Do you remember those black telephones with a dial? We would run to the hall when it rang, which was very infrequently. The hall was cold and draughty and the cord did not reach as far as the bottom stair, so no-one stayed on the phone for more than a moment or so. The telephone was for imparting important information such as “the train was cancelled, so I will be late for dinner”. It was not for chatting for hours catching up with friends.
I was surprised to find that phones were invented in the late 1880s. Did not realise it was that long ago, but how they have changed! From the dial to a keypad, from landline to mobile, at first too heavy to carry to now a tiny light-weight friend to go everywhere with you, without whom you do not feel safe. Gracious, people used to go round the world and not be heard of for months or more, and now we panic if we can’t let home know that we’ve not been able to get the takeaway.
Not only the phone itself of course. Now in addition to the telephone network, we have things like Facetime, WhatsApp, Zoom, Skype, Messenger, Hangouts and probably lots more I don’t know about. And so we prattle on for hours about not-a-lot.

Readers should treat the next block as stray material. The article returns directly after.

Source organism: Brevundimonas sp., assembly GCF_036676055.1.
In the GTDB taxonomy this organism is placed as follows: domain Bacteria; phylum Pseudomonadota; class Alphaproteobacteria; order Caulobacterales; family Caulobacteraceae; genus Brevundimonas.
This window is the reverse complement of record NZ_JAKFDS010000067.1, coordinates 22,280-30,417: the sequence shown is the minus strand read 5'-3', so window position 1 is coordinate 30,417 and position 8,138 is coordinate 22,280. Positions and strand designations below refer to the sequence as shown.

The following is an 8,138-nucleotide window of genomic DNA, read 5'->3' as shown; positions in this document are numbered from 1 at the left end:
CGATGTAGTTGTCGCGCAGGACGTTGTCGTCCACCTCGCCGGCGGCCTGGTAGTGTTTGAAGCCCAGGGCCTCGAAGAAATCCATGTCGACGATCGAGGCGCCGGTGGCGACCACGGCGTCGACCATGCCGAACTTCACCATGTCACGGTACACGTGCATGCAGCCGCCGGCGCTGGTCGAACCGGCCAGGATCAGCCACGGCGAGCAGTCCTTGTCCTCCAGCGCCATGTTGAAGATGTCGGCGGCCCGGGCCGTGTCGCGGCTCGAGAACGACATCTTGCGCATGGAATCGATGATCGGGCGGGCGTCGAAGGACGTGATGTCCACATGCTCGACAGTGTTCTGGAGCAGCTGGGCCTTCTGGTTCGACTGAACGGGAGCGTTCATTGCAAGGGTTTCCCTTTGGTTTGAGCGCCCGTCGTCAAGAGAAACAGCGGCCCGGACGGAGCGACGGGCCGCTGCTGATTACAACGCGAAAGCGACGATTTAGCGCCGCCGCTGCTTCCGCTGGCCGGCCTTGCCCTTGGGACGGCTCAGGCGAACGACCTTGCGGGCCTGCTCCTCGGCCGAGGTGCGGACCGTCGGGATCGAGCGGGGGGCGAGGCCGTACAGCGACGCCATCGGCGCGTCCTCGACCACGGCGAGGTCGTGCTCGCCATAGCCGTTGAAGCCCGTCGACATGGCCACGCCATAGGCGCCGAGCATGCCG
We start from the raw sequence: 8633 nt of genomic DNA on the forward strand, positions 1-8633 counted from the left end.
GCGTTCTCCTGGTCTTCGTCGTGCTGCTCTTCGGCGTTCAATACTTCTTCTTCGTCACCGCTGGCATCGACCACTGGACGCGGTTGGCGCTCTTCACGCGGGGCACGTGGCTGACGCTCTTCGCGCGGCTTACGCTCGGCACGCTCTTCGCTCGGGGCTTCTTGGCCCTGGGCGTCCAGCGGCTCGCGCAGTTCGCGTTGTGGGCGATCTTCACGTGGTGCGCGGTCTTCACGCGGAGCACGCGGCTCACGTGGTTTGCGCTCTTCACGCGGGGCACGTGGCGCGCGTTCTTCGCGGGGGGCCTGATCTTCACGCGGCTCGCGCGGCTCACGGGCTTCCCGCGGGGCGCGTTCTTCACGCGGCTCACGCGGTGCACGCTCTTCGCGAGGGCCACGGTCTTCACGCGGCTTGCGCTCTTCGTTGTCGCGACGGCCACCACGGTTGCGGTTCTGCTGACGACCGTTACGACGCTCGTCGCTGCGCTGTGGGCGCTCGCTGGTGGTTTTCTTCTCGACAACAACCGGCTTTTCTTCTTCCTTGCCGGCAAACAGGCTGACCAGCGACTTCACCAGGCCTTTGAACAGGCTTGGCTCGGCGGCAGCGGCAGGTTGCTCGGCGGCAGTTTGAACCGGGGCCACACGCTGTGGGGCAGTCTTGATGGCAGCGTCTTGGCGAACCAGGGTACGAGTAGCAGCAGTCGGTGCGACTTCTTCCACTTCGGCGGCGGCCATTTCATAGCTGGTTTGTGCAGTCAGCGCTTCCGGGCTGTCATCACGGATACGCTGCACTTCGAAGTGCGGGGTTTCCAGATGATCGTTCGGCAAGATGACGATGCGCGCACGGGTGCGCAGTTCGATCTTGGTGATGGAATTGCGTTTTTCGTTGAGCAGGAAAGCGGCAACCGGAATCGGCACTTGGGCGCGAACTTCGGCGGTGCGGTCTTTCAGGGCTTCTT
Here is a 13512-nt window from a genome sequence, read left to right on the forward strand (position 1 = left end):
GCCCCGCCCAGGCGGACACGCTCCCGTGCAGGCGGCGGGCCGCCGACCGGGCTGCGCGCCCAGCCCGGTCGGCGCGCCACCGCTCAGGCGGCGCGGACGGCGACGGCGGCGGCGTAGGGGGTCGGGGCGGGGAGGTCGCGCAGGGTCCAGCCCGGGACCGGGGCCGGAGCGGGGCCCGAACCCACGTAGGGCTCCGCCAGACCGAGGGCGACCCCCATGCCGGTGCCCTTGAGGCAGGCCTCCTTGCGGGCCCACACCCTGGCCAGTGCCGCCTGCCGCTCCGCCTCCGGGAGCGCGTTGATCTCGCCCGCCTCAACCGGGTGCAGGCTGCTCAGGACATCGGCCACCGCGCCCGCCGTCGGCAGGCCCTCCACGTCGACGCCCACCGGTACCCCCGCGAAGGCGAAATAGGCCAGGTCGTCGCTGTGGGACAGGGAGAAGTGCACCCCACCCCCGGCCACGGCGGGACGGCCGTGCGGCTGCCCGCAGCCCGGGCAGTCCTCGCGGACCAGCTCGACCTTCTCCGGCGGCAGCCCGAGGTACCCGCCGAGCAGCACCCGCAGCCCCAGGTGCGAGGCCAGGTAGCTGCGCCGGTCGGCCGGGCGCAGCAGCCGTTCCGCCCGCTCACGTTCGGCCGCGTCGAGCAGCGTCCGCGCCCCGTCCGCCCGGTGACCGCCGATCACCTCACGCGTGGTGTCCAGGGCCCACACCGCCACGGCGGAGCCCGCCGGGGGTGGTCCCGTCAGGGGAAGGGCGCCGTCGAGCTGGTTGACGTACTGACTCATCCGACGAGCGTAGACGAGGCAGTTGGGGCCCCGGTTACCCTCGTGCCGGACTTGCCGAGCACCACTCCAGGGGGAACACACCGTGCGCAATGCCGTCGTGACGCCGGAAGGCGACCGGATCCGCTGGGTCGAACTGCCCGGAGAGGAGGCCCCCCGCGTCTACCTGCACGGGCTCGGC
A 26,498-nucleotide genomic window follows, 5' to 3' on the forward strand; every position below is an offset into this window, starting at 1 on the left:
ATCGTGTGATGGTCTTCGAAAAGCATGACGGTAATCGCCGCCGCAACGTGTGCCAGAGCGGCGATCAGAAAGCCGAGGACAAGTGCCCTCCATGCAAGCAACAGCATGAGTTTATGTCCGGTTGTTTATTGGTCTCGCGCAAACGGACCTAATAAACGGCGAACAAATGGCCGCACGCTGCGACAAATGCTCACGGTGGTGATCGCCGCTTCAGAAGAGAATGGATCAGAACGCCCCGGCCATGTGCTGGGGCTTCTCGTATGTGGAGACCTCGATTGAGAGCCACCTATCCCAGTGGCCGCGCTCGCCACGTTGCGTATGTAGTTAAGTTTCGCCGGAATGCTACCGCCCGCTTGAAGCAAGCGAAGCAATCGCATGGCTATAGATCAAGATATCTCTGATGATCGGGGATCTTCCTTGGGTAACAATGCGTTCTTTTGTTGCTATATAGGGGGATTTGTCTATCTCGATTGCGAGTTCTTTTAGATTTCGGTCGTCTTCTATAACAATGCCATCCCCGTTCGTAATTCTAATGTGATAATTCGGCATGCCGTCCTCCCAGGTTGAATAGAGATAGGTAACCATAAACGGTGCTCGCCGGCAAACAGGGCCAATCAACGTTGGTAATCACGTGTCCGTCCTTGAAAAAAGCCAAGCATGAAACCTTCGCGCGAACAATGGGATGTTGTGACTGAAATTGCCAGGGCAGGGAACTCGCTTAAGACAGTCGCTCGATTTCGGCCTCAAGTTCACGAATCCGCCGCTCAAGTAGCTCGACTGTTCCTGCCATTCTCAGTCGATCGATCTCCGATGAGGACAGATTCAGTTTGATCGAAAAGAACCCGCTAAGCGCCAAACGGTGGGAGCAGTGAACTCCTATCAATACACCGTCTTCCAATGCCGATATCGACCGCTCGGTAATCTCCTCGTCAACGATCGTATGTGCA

I learnt to type on a manual sit-up-and-beg typewriter, then an electric typewriter where the letters jumped to the screen as soon as I rested my fingers on the home keys, next an electronic typewriter with a one-line display which you could correct before you hit return. Then Word Processor, a pre-runner of the desktop computer before, at last, the birth of the home computer. Mine was a small cube, an early MAC.
I was British Caledonian Airways’ first Word Processor operator. Floppy discs of course. I remember going to NASA at Houston and seeing the rows and rows of computers each about the size of a washing machine, linked together to handle the space flights. I think around 1977.
The magnetic tapes were less than one megabyte storage for mainframes in the very early 1950s. And the discs were at least 12inches/30cms diameter and more than a half inch/cm thick.
We went from the Quill to Celluloid in a moment or two!
Early cave art and the decoration of the tombs in ancient Egypt were early recordings of life. Eventually cameras provided a means of capturing events.
Now I’ve got more computing power on my mobile than was in the Lunar Landing module, as well as a fine camera for recording and sending immediately. I’ve got Skype and WhatsApp to talk to my family across the miles. And I’ve got a website and Blog that sits who-knows-where!
Our technology is changing at the Speed of Light